“He didn’t receive any services. He didn’t have a penny in his pocket,” San Francisco Public Defender Jeff Adachi told me. “He was homeless, penniless and living on the streets.”
In 2013, my colleagues Cynthnia Hubert and Phillip Reese detailed how Nevada authorities routinely bused mentally ill people to California and other states.
San Francisco City Attorney Dennis Herrera became incensed, and sued to recover the cost of caring for the 24 people sent to San Francisco by Greyhound from Rawson-Neal psychiatric hospital in Las Vegas. The case remains alive, after the U.S. Supreme Court last month declined to review Nevada’s petition claiming it was immune from the California suit.
Whether Sanchez is mentally ill remains to be seen, though no one who huffs glue is stable. But there is no real difference between the actions of the authorities in Nevada and those of San Francisco jailers.
“It is preposterous,” said Lt. Gov. Gavin Newsom, a former San Francisco mayor who tried to combat homelessness. “Why were we, as a society, incapable of a response to the inevitable reality that he would recidivate?”
San Francisco’s homeless problem worsened during Agnos’ tenure when the Loma Prieta earthquake destroyed many of the old hotels that housed people living on the edge. In the months after the 1989 act of God, hundreds of them pitched tents in the plaza across from City Hall. Some called it Camp Agnos. It led to his defeat in 1991, after one term. Every mayor in every city has grappled with the issue.
Shortly before Steinle died, San Francisco Chronicle columnist Debra Saunders published an especially angry column describing muck left on downtown streets by her city’s homeless population. She noted that the city has a homeless budget of $167 million for an estimated 6,436 individuals, $26,275 per person, plenty. Bevan Duffy, Mayor Ed Lee’s homeless coordinator, told me he is unaware that Sanchez received any service.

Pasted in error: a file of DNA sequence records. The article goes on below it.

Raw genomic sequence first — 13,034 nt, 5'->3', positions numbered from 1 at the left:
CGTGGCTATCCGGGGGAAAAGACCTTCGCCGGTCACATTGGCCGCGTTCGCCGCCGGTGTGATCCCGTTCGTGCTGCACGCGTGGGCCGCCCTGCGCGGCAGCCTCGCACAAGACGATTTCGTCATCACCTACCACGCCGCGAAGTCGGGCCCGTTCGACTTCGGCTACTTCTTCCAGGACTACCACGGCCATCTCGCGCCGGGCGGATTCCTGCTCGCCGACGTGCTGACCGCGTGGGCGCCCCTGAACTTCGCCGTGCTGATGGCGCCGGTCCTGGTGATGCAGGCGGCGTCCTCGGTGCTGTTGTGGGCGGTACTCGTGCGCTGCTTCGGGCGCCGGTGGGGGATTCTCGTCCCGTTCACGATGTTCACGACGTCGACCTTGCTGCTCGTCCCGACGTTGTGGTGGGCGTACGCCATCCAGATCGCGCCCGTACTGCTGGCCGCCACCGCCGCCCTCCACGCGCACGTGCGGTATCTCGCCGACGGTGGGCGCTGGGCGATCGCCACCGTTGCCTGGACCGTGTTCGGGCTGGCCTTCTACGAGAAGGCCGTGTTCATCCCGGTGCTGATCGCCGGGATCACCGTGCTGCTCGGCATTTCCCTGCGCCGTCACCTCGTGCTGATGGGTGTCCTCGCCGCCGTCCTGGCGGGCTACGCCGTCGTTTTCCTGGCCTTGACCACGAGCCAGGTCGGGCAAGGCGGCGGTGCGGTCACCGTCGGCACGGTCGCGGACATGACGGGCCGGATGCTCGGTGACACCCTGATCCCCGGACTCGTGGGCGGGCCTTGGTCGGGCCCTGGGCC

“People fall through the cracks,” Adachi said. “It is particularly true for people who are undocumented. They are less likely to ask for help.”
Ambitious San Francisco politicians blame one another for Steinle’s death. Conservatives and Democrats including Sen. Dianne Feinstein, who approved a sanctuary resolution when she was San Francisco’s mayor, criticize the current sanctuary policy. It’s easy to score points on illegal immigration.
The far more complex issue involves society’s failure to confront homelessness. Once San Francisco jailers dumped Sanchez, anyone could have guessed something terrible could happen.
Agnos, a onetime social worker, described Sanchez as “a hapless, marginal person seeking to survive.” Usually, we ignore such people. Every once in while, one grabs our attention. And we can’t walk by pretending not to see.
What should cities do to help the homeless, and do they have a responsibility to care for the mentally ill?